signifying nothing.”

Oh joy.

But wait, look closer at the life Macbeth lived:

(1) He was evil.

(2) He believed three witches who told him he would be King of Scotland.

(3) Egged on by his equally evil wife, Lady Macbeth, he kills the king to become the new king.

Oh it gets better.

(4) He continues his killing spree out of fear that he can’t hold on to his power.

(5) A war erupts to overthrow Macbeth, resulting in more death.

(6) Lady Macbeth eventually kills herself.

(7) Macbeth gets himself beheaded.

The End.

Macbeth was bamboozled by witches because they offered him certainty that he would get what he wanted: Power and fame. He really was an idiot. Look at his motives because this is where we take a deep dive into God vs. the world. This might be pretty heavy stuff so buckle up, dear ones.

Today, we too want absolute certitude that what we are after is real. Faith is a calculated risk, but we don’t like risk even if there is a high degree of probability. It’s too iffy. No thanks. Which I find pretty amusing considering the things some people will do for “fun”. Like, I don’t know: Jumping off buildings, scaling walls, motorcycle stunts! And that’s not risky??

A shaky questioning faith might be less cut and dry than mindlessly following a set of rules.  It may be more uncontrollable and mysterious than what you have ever experienced, but that is what will bring you into the presence of Love and the very essence of God.

What’s the difference between unquestioned faith and allowing life to run rough-shod over us while we sit in the middle of the road? You may not have been told this but you’re allowed to wrestle with God; to question the reason for the suffering and heartache in the world. You can tackle the very struggles within yourself that you have never thought you could bring to him. God’s tough. Trust me. He can take it.

I got so angry with him during a very difficult time in my life, I cried and shook my finger at Him, “God, if you love me so much where were you when my mother was abusing me?!” I ranted on and on about all the suffering he allowed in my life. And what I got back from him was not a lightning strike which I was prepared for, but a gentle loving response that unsettled the very core of my being. “Linda, I did not abandon you during that time. I suffered along with you. My heart ached for you. I have lovingly, sorrowfully, held your tears. But, the choices people make are beyond my control. I’m truly sorry. But, you, my dearest daughter, have also sinned and fallen short. Even then, I never have I stopped loving you. I’m just waiting for you to trust me and start loving me. Then, your healing will start and you will be able to forgive those who hurt you.”

You see, there are no church “rules” or dogmas that will ever bring us into that kind of deep abiding relationship with God, which, in turn will shine a light on our purpose in life. It is what we call “experiencing” God. Until we can let go of our need to “know” that God is real, we will never allow ourselves to open our hearts to experiencing Him.  It’s that simple and that critical. It’s no more complicated or profound than that!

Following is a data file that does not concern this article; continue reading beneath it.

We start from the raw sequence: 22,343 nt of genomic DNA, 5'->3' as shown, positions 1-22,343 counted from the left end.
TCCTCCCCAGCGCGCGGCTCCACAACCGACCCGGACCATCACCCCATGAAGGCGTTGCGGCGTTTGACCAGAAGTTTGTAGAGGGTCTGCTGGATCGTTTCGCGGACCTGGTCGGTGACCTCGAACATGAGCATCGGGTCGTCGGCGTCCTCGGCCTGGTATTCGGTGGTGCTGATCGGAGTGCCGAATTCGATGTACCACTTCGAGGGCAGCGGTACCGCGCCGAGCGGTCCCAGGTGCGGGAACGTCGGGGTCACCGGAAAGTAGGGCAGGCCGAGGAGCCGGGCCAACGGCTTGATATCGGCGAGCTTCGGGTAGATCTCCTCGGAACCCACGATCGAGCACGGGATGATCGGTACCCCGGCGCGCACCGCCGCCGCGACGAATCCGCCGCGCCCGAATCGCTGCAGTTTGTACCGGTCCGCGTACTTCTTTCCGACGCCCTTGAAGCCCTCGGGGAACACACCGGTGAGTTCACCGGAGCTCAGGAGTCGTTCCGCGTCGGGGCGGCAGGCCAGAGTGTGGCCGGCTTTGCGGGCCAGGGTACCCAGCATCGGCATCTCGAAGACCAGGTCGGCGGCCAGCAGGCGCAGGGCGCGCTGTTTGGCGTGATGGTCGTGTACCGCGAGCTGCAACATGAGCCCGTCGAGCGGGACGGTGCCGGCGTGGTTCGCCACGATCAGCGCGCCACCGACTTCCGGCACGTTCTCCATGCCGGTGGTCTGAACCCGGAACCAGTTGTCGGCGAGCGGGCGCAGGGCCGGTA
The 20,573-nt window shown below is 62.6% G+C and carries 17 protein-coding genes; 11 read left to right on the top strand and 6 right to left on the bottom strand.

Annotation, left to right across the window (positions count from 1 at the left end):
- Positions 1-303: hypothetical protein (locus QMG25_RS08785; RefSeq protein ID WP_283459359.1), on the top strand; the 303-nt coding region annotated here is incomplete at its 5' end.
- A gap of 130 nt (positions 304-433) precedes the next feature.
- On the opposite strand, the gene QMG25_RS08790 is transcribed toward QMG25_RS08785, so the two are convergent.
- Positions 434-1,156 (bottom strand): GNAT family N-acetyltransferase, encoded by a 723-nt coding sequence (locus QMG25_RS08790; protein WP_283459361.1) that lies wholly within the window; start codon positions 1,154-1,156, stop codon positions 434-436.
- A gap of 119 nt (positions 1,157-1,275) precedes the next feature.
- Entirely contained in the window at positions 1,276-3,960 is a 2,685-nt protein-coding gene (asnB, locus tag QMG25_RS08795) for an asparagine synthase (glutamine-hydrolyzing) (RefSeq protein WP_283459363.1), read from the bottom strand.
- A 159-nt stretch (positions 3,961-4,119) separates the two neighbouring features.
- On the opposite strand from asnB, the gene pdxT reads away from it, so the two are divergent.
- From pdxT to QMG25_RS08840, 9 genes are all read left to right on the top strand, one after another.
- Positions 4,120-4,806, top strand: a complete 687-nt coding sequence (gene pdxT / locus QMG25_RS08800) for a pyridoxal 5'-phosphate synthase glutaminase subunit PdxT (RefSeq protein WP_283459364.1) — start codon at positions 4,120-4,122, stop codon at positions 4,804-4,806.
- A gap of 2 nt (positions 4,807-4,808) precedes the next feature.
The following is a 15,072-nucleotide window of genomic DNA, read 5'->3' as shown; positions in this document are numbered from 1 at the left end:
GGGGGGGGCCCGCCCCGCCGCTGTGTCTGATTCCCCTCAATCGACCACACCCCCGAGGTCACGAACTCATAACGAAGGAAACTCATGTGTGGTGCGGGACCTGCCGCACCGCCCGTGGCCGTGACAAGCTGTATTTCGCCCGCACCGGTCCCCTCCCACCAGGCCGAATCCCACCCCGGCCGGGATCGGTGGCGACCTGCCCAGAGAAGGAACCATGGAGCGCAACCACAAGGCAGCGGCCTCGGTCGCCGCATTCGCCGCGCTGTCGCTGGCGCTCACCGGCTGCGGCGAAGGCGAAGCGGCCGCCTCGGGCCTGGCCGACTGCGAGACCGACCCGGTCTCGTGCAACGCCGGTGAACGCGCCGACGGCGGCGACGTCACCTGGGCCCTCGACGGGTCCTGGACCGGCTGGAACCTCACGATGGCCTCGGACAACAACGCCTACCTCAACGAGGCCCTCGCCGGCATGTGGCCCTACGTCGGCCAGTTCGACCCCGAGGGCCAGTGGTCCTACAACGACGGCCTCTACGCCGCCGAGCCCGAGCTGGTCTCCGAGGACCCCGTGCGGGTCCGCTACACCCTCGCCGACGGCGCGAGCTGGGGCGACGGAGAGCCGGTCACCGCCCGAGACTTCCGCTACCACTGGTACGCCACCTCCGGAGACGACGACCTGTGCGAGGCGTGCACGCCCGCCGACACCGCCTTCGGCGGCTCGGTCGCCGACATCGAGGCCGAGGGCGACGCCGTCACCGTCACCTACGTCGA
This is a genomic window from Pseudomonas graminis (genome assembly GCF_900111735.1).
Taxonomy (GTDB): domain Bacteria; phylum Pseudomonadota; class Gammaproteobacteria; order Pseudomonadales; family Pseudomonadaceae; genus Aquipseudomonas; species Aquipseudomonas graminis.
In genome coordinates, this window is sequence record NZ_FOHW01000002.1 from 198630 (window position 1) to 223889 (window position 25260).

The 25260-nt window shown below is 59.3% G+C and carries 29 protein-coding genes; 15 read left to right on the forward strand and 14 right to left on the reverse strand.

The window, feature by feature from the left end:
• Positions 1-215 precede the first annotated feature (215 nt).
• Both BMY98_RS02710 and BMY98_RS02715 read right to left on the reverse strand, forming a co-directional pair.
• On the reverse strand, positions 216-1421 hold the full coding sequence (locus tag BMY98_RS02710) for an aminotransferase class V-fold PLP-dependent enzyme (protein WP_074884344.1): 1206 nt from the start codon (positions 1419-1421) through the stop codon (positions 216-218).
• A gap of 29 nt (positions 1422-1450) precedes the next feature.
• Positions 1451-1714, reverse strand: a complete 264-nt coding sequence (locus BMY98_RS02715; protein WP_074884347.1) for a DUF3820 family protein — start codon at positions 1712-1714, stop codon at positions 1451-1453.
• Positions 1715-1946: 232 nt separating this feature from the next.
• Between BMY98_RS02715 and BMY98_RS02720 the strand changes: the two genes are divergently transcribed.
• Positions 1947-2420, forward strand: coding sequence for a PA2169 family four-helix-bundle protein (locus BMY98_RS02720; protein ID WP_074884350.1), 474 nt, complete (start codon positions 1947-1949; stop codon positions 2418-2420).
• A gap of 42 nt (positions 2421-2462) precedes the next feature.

That is Good News!

William O’Malley nailed it when he said, “Genuine religion begins – not as it did for most of us, with indoctrination and imposing worship but with a personally captivating experience, a “sense” of the numinous, a presence larger than the capacities of this world to produce.”

Frederick Buechner once wrote, “The grace of God means something like: Here is your life. You might never have been, but you are because the party wouldn’t have been complete without you.”

YOU HAVE TO KNOW THAT YOU MATTER!

That is what John Eldredge tells us, “If we could believe that about our lives, and come to know that is true, everything would change. We would be so much more able to interpret the events unfolding around us, against us. We would discover the task that is ours alone to fulfill. We would find our courage. The hour is late, and you are needed. So much hangs in the balance. Where is your heart?”

Alrighty then, I’m done, and if I didn’t lose you long ago I would like to offer you one last thing to contemplate before I go: Which of these scenarios would most likely bring you right to the heart of this very critical moment of truth, the deepest question of our existence?

  1. All your years growing up, you were drug to “church”. Parents started it: “Get up, clean up, sit quietly, don’t touch your brother, and act like this isn’t the most boring thing in your life! Then you’ll get donuts.” Then teachers of “religion” stepped in: “Memorize all the sins that will send you straight to hell: Miss one Mass – straight to hell. Think those dirty thoughts – straight to hell. Do not pass “GO” do not collect $200.” In short order “that little light of yours” has been snuffed out!

2. Every day you encounter Someone (guess who) doing things that draw you to him: Feeding the hungry, comforting the dying, kissing the leper, dining with prostitutes and beggars. He is so sincere and passionate about what he is doing that something incredible reaches deep down into the very core of your being and you can’t shake it. You are awe-struck, probably for the first time in your life, and you want to emulate him. You want to follow him. You want to sit at his feet and learn from him.